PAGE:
The first number marks the magnification and the second refers to the objective diameter. If the first number is 8 that means that your view will be 8 times closer to the target. How many time you want to magnify depends on your preferences and the hunting terrain. The objective diameter focuses on the sharpness of the image. The higher the number the better the sharpness.

There are 2 types of prisms you can find in binoculars. The first one is a roof prism that has two straight barrels. They’re lighter, easy to hold and narrower. Oftentimes they can withstand water and harsh conditions. The second one is Porro prisms and the barrels go beyond the eyepiece. 

They’re more old-school and give out a brighter image. Having an external coat on your binoculars will provide a better and non-slippery grip, which is always a good idea. 

The binocular harnesses are a great feature to have. A lot of people use the regular neck strap, but others turn to chest carriers that keep your binoculars close to you and don’t let them bounce around. If you want more stability get a tripod. This won’t let the binoculars shake and you’ll have a clear view every time you take a peak.


Close-up of multi tool attached on a belt of a hunter
Source: leatherman.com

Multi-tools can be very practical when you’re going hunting. They can also come in handy when you’re going camping, backpacking, hiking or even at home and around the car. Bringing real-sized tools can be exhausting, and this multi-tool will replace anything you need. 

Of course, you want to have minimum baggage and you won’t even know these pocket-sized tools are even with you. You can find them in any hunting gear store and can have many tool combinations.

Figure out what you need the most and you’ll be able to choose the best one for you. You’ll sure need a can opener, scissors and a blade, and any additional tools will surely come in handy. When it comes to materials, almost all multi-tools are made from stainless steel and can have bare handles or plastic or nylon scales.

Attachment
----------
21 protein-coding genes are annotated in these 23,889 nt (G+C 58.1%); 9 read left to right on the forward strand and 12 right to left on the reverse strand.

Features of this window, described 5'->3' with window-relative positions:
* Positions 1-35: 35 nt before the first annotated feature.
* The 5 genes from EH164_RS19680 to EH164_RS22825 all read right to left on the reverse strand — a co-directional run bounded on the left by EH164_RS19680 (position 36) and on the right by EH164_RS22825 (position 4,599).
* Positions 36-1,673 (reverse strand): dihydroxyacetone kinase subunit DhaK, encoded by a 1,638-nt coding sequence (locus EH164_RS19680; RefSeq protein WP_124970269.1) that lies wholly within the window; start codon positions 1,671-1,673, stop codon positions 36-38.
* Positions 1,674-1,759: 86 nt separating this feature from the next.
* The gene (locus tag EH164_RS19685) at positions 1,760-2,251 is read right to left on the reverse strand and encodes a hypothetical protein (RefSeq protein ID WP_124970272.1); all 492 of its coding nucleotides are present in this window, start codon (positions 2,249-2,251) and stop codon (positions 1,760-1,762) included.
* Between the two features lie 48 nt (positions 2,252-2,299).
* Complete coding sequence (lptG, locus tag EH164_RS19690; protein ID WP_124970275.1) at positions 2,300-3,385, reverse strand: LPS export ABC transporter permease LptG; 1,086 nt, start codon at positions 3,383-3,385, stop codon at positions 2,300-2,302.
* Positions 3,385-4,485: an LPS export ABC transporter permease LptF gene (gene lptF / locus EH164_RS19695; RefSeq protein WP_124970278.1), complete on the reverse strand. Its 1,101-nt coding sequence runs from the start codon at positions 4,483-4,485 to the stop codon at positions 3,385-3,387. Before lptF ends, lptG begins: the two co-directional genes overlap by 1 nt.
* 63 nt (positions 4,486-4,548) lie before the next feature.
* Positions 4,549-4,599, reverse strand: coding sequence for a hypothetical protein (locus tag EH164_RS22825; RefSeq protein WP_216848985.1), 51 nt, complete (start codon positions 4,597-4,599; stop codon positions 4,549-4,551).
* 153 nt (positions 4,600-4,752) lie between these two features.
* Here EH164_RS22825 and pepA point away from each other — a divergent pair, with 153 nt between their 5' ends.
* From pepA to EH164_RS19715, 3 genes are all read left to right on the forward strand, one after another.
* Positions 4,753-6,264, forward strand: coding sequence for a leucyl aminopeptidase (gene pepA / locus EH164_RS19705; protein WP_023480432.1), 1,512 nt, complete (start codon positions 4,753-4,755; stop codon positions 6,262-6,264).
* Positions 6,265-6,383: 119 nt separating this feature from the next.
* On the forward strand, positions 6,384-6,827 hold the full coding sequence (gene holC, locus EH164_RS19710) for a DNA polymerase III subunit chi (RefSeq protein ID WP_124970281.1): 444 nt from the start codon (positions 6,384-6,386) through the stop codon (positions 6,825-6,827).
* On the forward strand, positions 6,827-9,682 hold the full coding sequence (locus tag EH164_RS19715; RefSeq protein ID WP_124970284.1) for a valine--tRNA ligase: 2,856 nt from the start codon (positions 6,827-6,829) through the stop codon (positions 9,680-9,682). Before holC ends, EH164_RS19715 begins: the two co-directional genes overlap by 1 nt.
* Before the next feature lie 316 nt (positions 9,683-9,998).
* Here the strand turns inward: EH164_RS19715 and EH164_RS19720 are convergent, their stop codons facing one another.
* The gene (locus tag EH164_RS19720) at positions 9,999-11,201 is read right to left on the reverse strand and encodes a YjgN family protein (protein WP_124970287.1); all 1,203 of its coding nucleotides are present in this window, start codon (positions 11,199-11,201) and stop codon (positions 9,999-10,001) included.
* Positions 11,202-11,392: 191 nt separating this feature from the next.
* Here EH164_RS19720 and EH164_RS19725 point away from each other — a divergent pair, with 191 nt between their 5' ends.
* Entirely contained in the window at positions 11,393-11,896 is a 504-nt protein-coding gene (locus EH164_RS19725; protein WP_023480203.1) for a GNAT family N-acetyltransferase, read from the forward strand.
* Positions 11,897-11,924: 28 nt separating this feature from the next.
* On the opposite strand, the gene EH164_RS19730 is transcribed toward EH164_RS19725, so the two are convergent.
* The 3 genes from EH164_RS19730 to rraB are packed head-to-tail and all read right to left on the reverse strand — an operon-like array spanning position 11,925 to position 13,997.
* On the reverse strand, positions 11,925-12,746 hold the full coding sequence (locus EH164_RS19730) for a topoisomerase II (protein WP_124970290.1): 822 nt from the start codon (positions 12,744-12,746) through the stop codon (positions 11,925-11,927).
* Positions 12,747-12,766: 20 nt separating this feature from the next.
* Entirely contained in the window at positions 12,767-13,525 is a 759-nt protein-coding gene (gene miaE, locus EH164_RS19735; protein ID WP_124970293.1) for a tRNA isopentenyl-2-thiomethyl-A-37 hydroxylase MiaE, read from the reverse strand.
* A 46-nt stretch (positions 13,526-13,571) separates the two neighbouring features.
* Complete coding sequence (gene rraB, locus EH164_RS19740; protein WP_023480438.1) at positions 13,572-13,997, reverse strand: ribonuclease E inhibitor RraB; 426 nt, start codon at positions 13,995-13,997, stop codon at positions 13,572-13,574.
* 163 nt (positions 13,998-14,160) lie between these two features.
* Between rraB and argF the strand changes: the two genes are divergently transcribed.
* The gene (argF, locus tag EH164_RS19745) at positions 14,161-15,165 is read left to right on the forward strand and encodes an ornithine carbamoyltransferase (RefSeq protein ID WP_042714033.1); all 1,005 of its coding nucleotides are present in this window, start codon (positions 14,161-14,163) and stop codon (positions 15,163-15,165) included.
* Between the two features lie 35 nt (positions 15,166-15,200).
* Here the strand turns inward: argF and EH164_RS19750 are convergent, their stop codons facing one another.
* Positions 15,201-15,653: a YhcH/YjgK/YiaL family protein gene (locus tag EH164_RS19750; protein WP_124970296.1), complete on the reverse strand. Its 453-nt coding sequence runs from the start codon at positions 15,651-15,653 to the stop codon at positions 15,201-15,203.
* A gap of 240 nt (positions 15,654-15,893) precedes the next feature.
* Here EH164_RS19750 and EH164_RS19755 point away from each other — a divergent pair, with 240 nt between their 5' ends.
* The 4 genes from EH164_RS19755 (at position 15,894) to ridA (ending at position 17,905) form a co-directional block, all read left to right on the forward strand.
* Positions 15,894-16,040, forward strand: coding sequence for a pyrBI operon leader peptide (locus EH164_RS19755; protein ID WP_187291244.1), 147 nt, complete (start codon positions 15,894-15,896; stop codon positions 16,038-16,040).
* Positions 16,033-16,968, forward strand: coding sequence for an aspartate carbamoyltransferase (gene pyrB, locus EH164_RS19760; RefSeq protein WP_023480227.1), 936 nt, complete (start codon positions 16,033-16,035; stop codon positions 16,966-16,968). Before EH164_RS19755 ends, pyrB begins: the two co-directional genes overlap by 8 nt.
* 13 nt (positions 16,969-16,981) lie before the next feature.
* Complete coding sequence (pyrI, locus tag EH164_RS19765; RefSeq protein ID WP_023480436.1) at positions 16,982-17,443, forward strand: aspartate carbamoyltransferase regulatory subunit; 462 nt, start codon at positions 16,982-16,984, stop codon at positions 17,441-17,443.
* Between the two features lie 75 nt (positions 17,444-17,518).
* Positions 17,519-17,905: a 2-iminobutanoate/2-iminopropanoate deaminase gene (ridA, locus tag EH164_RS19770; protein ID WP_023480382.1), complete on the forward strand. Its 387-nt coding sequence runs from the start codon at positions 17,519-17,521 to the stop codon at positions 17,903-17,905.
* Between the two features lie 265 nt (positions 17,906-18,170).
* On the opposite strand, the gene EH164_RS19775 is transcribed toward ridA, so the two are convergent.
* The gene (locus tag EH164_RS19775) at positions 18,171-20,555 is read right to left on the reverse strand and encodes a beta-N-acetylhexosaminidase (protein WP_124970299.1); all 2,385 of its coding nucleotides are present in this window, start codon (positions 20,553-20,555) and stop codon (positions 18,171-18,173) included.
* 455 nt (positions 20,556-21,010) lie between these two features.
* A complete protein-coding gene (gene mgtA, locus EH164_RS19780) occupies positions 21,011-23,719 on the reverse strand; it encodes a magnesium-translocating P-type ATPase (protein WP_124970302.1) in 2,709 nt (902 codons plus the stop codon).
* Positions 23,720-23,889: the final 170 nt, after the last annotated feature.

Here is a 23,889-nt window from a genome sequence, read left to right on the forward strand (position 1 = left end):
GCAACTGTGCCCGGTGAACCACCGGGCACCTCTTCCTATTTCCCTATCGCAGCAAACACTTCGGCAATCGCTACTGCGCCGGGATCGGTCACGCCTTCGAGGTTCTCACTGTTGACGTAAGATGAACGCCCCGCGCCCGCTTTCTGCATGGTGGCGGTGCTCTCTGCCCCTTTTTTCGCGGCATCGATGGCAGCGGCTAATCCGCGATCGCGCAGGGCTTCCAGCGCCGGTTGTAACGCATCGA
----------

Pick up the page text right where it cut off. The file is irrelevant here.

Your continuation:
You can also find titanium ones, but they’re not that common. Your multi-tool should be light and easily portable. You should be able to carry it in your pocket or have it strapped on your keychain or belt.


Knowing where you’ll be going is crucial, especially if you’re visiting those grounds for the first time. You should have some type of navigation to take you around. Topographical maps are great to notice all of the ups and downs of the terrain before you. Using the 1:20,000 scale is the best option. 

Their one downside is that they can get overcrowded with a lot of details sometimes and you might lose some important information. Using GPS can be a faster and simpler way to move around. They’ll give a very detailed topographical map and some even have the ability to let you know whose lands you’re on. After using it, you can easily store it away with your hunting gear.

First Aid Kit

Close-up of a first aid kit
Source: theultimatepredator.com

Besides having one at the house, bringing a first aid kit with you while hunting can be a lifesaver in some situations. Walking around the woods and kneeling and sitting around bushes and trees has a lot of potential dangers. 

Various wild animals, uncharted territories, dangerous slopes and holes can all hurt you and with the kit, you know you have a friend that will keep you alive until the emergency response team arrives. Think about how many people will go with you and pack according to that number. Make sure that everyone knows where the kit is and how to use it.